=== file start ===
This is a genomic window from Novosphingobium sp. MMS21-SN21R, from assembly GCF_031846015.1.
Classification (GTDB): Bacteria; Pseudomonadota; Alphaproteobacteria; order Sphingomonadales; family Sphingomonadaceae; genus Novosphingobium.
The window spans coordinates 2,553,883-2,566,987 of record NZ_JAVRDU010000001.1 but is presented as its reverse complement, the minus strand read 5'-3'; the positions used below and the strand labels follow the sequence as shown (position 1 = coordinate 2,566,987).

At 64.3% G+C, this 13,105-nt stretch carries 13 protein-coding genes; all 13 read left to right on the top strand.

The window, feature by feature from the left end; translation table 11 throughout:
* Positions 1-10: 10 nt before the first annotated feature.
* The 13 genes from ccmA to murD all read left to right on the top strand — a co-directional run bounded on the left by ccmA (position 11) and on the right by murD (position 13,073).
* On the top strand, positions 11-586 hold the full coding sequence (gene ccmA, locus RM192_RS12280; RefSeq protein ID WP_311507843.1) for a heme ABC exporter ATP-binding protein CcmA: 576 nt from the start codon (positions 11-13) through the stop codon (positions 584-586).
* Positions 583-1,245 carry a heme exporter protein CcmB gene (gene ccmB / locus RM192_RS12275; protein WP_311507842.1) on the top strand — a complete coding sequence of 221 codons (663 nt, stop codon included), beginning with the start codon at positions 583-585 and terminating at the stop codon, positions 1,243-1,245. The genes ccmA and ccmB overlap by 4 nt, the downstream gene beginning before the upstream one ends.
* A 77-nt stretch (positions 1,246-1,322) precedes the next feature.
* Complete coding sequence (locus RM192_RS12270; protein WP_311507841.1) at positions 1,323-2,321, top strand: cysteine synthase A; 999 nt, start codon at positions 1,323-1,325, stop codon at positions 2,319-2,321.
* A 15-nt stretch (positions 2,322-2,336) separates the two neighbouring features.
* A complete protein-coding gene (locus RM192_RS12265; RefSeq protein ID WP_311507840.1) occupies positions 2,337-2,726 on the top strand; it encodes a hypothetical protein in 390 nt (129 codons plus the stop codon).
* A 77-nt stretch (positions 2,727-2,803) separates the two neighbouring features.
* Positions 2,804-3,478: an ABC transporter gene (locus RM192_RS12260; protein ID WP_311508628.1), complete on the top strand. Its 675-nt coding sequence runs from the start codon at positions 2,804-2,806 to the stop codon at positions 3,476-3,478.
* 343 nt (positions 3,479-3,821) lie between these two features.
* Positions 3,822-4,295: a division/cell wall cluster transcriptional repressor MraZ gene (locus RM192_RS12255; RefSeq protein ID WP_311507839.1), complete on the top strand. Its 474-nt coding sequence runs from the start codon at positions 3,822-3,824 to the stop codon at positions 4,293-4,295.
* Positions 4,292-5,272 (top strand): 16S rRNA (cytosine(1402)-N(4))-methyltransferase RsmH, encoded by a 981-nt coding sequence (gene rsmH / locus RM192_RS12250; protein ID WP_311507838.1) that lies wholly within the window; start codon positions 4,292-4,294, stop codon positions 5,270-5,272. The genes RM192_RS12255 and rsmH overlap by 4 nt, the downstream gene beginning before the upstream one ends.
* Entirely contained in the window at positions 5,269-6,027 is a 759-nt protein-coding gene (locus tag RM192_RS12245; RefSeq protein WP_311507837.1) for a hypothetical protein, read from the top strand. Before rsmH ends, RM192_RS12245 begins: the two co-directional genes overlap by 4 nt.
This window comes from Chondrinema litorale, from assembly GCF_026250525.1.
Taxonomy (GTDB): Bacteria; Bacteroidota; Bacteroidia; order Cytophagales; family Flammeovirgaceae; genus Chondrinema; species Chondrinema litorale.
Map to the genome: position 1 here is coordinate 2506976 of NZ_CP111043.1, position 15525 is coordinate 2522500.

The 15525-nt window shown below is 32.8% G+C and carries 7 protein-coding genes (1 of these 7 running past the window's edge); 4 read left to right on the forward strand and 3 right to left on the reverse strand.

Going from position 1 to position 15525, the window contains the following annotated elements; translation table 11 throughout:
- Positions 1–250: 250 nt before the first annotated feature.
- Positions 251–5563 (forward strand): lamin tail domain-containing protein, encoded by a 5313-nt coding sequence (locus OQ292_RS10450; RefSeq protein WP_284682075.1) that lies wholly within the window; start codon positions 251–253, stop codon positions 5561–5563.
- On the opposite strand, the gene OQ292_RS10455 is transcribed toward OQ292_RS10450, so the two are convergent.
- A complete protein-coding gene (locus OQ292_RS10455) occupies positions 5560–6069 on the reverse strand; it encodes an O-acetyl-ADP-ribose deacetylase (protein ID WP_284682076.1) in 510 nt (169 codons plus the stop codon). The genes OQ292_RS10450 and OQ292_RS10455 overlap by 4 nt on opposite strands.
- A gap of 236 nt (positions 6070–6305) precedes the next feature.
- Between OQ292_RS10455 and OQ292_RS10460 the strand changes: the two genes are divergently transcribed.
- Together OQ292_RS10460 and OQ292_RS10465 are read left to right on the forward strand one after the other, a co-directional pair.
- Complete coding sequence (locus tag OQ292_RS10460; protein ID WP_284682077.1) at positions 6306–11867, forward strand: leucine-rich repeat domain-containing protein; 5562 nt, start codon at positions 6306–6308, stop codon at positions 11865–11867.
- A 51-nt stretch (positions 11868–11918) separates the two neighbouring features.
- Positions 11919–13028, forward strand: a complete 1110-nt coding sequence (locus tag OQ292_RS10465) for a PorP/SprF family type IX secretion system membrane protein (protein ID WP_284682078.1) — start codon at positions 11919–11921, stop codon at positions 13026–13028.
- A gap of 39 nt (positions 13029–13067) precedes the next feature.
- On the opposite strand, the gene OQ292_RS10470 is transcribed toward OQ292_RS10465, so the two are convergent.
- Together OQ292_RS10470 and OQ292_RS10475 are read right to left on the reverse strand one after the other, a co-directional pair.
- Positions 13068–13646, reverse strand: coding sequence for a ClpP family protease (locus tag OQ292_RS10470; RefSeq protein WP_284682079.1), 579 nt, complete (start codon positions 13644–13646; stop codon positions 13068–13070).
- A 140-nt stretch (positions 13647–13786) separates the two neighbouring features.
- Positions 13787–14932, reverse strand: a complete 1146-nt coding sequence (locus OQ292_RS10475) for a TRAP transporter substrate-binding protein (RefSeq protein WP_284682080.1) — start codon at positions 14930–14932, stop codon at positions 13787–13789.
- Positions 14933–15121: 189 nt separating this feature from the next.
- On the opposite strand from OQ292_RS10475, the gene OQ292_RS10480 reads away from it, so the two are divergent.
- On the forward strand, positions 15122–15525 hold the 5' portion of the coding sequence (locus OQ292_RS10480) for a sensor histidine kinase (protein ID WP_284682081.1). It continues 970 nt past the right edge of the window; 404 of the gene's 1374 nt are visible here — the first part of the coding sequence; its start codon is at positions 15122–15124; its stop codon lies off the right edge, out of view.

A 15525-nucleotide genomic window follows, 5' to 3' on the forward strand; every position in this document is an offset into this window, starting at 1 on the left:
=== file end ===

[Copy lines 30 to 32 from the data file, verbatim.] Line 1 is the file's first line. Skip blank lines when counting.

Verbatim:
- Between OQ292_RS10455 and OQ292_RS10460 the strand changes: the two genes are divergently transcribed.
- Together OQ292_RS10460 and OQ292_RS10465 are read left to right on the forward strand one after the other, a co-directional pair.
- Complete coding sequence (locus tag OQ292_RS10460; protein ID WP_284682077.1) at positions 6306–11867, forward strand: leucine-rich repeat domain-containing protein; 5562 nt, start codon at positions 6306–6308, stop codon at positions 11865–11867.